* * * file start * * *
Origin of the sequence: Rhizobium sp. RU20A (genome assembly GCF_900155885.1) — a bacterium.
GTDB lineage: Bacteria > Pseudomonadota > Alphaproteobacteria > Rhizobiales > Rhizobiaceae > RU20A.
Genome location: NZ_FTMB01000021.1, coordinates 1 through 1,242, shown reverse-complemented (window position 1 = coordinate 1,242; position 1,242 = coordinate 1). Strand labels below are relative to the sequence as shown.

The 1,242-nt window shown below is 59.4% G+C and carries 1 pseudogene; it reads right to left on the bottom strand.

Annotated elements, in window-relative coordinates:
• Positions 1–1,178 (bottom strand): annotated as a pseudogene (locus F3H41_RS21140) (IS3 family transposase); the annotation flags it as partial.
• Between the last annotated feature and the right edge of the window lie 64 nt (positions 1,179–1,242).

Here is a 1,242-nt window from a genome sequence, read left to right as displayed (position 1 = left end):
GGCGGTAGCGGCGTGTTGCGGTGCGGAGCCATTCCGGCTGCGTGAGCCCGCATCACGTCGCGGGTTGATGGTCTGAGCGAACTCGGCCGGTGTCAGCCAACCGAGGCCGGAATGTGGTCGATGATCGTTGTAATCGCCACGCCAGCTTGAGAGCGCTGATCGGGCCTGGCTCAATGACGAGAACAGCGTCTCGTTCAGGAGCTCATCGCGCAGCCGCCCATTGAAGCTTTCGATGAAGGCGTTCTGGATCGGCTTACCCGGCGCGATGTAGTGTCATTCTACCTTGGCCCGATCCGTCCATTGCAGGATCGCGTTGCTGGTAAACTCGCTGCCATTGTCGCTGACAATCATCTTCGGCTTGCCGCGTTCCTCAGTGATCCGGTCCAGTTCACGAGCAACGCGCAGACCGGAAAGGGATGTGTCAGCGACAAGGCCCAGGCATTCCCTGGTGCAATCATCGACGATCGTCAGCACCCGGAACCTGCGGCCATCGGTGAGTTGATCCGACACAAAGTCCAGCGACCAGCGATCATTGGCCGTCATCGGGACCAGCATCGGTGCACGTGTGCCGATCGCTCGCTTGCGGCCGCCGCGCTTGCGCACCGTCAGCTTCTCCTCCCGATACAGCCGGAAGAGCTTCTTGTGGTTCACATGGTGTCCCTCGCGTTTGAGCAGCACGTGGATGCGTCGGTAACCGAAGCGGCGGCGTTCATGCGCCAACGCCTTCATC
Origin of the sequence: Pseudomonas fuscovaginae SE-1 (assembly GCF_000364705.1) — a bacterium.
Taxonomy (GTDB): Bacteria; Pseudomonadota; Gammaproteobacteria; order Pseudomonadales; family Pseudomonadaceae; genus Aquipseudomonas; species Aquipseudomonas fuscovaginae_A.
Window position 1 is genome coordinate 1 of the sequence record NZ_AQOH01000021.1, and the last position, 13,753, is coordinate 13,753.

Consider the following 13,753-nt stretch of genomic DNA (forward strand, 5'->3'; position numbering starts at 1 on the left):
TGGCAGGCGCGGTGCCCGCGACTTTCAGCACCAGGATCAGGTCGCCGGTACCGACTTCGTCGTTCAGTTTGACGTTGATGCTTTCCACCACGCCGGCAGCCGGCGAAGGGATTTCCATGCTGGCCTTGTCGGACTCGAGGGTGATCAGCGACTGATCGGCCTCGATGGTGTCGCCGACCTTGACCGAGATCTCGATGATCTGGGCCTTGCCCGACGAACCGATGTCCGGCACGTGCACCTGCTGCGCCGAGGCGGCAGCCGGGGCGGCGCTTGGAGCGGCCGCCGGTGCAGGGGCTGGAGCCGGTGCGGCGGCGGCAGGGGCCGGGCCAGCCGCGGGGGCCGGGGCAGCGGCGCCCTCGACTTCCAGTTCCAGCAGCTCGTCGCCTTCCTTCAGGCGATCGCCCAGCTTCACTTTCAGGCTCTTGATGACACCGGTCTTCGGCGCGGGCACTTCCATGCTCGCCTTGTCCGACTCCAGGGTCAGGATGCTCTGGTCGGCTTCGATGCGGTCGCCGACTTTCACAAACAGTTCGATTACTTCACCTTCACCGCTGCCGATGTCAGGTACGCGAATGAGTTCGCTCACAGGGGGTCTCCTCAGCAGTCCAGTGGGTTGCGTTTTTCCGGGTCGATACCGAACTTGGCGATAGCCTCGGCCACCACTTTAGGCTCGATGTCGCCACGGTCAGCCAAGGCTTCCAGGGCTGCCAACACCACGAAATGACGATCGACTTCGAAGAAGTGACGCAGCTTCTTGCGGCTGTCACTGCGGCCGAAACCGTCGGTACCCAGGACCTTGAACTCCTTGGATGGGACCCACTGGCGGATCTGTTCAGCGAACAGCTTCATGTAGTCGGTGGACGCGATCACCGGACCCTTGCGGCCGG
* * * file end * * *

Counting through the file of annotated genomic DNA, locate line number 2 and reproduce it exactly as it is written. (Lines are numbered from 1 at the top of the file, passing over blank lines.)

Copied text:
GTDB lineage: Bacteria > Pseudomonadota > Alphaproteobacteria > Rhizobiales > Rhizobiaceae > RU20A.